Confession time – I’m not a big fan of guided tours. Day trips are usually fine, but trips that last longer than that can be frustrating for me. I don’t like not being in control of where I’m going and what I’m doing, and usually I feel like I can do it cheaper on my own, exactly the way I want. But after planning everything else in India, it seemed like it might be a nice break to see Rajasthan on a guided tour, just relax and see the sites, no worrying involved. The next two days of our tour remind me very much of why I dislike guided tours.
After leaving the Amer Fort, our driver proceeded to take us all over Jaipur, stopping at expensive shops, hoping for us to buy things. Having already done my shopping and not having much money left, we didn’t get anything. But that didn’t stop the driver from taking us to 3 or 4 different places. Finally we moved on to the City Palace of Jaipur, where the royal family currently resides.
The yellow buildings are where the royal family live. For obvious reasons, this area was not included on our tour, but it was kind of fun to be only a few feet away.
The rest of the palace that was open to toursits was lovely, though there wasn’t a whole lot to see.
I think the entire purpose of these “guards” was to take pictures with tourists. They don’t look super excited about it, do they?
Just outside the palace is the Jantar Mantar, a UNESCO World Heritage site. This has to be one of the weirdest, yet coolest things I’ve seen.
What looks like the most bizarre sort of playground is actually a monument of astronomical instruments, including the largest stone sun dial in the world. It tells the time accurate to within 2 seconds. Pretty impressive!
This sign explaining how it works doesn’t really make a whole lot of sense to me. I think it’s saying that each side of the dial has 6 hours on it. Those hours are broken down further into minutes and seconds like usual, but only 15 minutes per hour? How that compares to our regular system of telling time beats me. If anyone gets it, definitely let me know!
When new members of the royal family were born, an adviser would come out here to record the time, location of the sun and moon in the different astrological signs, and many other things, which they believed would help determine the future of the child.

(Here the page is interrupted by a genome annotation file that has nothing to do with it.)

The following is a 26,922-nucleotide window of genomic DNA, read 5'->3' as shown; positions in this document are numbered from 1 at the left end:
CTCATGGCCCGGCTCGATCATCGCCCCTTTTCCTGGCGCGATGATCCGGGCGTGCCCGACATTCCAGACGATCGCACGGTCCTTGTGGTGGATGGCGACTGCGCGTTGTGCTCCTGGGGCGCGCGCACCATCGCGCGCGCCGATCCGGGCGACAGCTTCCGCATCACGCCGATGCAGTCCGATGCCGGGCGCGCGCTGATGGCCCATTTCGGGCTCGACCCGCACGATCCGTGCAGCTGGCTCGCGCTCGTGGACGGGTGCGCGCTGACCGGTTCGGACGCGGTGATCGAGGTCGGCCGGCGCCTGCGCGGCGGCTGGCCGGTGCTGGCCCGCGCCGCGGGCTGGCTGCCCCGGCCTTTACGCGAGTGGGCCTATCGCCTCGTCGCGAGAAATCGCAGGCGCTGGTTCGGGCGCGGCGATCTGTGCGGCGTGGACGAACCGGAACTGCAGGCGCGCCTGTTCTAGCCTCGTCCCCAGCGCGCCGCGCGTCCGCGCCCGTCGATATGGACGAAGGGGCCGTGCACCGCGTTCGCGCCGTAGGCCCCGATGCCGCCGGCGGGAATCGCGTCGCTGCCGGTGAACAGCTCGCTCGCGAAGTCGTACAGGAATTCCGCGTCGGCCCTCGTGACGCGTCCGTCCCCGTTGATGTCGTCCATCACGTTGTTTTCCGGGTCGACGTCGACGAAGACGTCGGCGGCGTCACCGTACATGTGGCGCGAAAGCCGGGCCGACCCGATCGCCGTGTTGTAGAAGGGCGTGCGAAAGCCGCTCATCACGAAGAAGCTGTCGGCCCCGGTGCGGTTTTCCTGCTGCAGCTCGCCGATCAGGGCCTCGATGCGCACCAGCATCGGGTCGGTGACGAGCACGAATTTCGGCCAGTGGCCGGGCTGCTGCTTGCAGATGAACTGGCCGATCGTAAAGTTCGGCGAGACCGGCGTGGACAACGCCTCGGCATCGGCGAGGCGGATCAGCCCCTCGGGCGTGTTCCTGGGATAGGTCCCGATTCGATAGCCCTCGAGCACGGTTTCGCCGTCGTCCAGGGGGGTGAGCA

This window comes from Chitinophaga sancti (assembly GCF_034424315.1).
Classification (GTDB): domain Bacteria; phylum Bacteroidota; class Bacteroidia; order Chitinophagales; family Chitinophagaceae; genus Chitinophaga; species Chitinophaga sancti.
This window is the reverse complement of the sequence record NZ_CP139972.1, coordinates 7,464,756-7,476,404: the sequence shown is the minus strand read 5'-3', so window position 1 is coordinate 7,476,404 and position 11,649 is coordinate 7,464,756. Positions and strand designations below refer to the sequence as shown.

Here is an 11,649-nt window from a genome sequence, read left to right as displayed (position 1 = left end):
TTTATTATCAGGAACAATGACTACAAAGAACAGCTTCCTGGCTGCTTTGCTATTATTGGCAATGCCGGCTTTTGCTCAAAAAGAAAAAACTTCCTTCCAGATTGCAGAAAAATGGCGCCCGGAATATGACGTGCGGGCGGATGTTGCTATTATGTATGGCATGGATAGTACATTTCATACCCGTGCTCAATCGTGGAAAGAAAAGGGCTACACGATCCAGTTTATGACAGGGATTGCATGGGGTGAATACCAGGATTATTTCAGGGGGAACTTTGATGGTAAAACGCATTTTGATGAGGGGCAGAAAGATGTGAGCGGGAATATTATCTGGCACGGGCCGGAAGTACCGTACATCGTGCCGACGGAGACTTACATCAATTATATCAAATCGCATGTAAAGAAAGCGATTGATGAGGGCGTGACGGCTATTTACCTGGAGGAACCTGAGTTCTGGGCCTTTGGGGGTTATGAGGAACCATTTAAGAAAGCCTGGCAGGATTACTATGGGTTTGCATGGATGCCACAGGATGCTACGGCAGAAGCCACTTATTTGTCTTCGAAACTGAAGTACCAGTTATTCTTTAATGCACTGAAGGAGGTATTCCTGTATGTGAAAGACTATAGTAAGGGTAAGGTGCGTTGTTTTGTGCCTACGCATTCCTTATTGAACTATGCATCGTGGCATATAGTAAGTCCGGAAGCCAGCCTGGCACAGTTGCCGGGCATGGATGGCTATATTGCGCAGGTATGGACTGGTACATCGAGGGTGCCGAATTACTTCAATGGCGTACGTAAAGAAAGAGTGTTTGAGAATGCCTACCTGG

Maggie and I each found our signs!
This was by far the most interesting part of the palace, and I had to demand that our guide take us there. He was originally only going to show us the palace, then take us into an art shop. I’m not sure the artist we talked to was even responsible for the paintings we saw. The demonstration he gave us was fine, but it didn’t look like anything he was selling.
Sucker that I am, I still bought a small painting of an elephant, painted on old recycled paper with some random writing on it. I guess it just goes to show that even when you know you’re being hustled, pretty handicrafts can suck you in.
Sadly, at this point, it was time to take Maggie to the airport. Meike and I had a few more days left on the tour, but Maggie had to catch a flight home. It was sad to see her go.
The next day was our “off” day, meaning we had nothing scheduled to do. Since we needed to get to Jaipur by the previous night for Maggie to catch her flight home, we had cut a day out of Updaipur. This left us an extra day in Jaipur, though we had already seen most of what we had come to see already. Our driver was nice enough to tell us he would come drive us where we wanted to go in the city, but we had to stay in the city. Our first stop was the modern temple, Birla Mandir. It’s beautifully constructed, but no photos are allowed inside.
Our driver then took us into the city and dropped us off to walk around. Jaipur is known as the pink city, and it’s not hard to see why!
We saw the Hawa Mahal or “Palace of the Winds”, but weren’t able to go inside. This is where the women of the royal harem could come to watch parades and other amusements happening in the streets, without being seen.
Yes, this is a snake charmer with a cobra in his basket. It’s just so exactly the kind of thing you would expect to see in India.
We did manage to go up the Isar Lat, or Victory Tower built in 1749. We walked up a very narrow spiral staircase and definitely were out of breath, but the views from up here were worth it.
You can see the Jantar Mantar and City Palace we visited the night before. It’s even bigger looking from up here!
We finished our circuit of the city, wandering around the shops, admiring everyday life for these people.
By early afternoon, we had exhausted everything we could do in the city. Our driver told us if we wanted to pay more, we could go to a traditional Indian dinner show that night, but having just come from a wedding, we decided we had already had a better experience and spent the rest of the day relaxing in our rooms. If it had been up to me, I would have preferred to spend the day really getting out of the city, doing some more site seeing, but I guess it was good for us to relax for awhile as well.